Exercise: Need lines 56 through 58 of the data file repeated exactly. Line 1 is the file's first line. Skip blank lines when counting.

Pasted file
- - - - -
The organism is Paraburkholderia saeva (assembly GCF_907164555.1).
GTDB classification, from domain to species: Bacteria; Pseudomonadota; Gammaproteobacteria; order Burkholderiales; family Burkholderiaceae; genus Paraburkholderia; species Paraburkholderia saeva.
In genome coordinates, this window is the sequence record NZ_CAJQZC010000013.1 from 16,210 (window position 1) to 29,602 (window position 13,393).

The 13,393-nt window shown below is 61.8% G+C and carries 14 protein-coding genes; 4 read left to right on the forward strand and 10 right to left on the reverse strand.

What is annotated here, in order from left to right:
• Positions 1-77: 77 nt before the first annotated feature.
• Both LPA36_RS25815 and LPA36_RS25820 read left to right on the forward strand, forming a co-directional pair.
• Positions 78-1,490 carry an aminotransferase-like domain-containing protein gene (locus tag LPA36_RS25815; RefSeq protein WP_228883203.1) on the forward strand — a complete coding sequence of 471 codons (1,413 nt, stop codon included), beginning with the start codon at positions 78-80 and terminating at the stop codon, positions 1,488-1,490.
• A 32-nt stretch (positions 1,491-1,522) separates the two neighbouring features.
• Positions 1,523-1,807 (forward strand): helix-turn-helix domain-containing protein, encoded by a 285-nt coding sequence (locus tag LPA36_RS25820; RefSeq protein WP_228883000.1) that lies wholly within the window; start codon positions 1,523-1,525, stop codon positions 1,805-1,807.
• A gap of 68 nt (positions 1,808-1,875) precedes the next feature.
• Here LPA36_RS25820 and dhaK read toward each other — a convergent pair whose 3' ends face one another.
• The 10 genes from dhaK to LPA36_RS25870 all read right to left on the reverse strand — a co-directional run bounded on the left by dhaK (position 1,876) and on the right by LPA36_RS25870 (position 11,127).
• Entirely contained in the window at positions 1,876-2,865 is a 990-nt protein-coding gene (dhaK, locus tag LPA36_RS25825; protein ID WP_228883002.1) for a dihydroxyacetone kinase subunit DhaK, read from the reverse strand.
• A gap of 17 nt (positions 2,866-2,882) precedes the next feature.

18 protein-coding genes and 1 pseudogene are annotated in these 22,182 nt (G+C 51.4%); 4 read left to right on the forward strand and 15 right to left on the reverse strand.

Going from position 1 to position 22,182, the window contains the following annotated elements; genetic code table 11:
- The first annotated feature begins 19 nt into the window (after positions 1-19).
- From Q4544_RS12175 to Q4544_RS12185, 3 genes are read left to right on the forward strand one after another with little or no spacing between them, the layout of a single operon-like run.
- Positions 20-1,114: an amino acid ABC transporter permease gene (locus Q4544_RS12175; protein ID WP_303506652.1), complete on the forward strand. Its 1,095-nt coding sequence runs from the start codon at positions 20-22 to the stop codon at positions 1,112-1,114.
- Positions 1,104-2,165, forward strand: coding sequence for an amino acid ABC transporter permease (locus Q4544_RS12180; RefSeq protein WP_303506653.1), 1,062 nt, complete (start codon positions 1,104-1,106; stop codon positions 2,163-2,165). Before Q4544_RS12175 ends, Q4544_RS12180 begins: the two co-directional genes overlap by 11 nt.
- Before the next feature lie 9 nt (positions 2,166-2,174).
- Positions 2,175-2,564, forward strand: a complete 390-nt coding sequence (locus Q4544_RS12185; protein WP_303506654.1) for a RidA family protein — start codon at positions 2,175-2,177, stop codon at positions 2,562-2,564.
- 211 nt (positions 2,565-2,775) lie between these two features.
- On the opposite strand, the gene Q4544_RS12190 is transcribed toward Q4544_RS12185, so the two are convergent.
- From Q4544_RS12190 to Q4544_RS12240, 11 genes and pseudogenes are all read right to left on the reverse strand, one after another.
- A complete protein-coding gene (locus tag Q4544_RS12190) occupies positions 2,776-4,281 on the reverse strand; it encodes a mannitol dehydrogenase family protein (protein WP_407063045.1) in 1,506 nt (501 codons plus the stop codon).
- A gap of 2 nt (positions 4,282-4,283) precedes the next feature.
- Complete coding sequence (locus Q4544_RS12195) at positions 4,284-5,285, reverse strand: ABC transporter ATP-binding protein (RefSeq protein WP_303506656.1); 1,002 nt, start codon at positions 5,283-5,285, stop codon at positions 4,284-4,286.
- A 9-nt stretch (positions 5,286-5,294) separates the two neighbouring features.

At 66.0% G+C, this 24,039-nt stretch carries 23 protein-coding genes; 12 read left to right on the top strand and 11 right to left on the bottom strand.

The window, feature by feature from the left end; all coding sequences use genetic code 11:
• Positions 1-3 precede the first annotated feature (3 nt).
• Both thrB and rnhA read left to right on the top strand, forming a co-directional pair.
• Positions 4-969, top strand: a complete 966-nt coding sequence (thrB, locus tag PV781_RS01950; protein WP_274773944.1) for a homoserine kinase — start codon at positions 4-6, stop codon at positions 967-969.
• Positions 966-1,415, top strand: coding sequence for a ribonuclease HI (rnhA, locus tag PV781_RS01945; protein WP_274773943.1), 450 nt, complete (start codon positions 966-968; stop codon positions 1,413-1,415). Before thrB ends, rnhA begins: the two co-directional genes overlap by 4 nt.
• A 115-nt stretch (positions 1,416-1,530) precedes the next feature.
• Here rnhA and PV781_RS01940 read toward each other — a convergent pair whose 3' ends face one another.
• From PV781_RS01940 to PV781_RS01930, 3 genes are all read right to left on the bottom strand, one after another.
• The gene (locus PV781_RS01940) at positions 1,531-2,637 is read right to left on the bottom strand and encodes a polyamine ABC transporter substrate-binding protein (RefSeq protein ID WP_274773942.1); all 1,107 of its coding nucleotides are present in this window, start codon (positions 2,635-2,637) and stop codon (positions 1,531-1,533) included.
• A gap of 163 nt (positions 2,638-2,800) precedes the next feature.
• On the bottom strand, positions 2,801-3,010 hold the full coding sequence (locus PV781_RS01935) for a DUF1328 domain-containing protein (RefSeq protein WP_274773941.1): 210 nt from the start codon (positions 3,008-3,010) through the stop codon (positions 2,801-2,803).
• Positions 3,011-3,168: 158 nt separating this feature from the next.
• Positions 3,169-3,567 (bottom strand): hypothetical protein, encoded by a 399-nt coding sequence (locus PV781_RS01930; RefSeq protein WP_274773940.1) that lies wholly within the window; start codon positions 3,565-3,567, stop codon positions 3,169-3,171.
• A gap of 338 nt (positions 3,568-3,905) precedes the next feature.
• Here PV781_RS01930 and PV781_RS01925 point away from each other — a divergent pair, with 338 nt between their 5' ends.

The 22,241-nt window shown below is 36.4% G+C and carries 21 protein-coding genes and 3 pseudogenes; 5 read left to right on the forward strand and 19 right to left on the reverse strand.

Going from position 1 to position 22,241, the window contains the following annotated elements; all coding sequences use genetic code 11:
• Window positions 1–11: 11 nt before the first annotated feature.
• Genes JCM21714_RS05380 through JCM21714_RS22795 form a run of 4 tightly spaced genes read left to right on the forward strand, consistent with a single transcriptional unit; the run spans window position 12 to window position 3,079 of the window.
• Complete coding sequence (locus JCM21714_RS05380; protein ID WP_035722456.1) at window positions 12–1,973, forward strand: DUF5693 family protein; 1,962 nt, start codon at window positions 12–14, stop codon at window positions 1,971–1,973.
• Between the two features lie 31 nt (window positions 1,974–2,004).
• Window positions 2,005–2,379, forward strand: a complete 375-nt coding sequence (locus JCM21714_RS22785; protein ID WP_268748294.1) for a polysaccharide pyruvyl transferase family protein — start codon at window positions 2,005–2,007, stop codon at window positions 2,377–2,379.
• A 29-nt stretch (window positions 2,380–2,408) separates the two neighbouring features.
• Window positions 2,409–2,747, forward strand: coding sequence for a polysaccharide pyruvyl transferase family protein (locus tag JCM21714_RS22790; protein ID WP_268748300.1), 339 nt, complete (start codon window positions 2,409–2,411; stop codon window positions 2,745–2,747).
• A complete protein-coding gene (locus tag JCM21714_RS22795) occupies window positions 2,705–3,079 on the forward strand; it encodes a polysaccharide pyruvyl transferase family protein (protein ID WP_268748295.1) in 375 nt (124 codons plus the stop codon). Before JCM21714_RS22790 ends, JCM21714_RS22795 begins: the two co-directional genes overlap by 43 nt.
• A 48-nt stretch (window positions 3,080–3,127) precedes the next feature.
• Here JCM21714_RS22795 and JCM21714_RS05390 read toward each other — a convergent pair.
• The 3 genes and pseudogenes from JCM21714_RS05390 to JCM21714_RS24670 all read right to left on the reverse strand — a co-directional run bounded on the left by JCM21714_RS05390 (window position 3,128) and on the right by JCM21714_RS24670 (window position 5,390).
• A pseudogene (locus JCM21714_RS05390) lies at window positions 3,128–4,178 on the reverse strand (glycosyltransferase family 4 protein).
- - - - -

• A complete protein-coding gene (locus tag JCM21714_RS22795) occupies window positions 2,705–3,079 on the forward strand; it encodes a polysaccharide pyruvyl transferase family protein (protein ID WP_268748295.1) in 375 nt (124 codons plus the stop codon). Before JCM21714_RS22790 ends, JCM21714_RS22795 begins: the two co-directional genes overlap by 43 nt.
• A 48-nt stretch (window positions 3,080–3,127) precedes the next feature.
• Here JCM21714_RS22795 and JCM21714_RS05390 read toward each other — a convergent pair.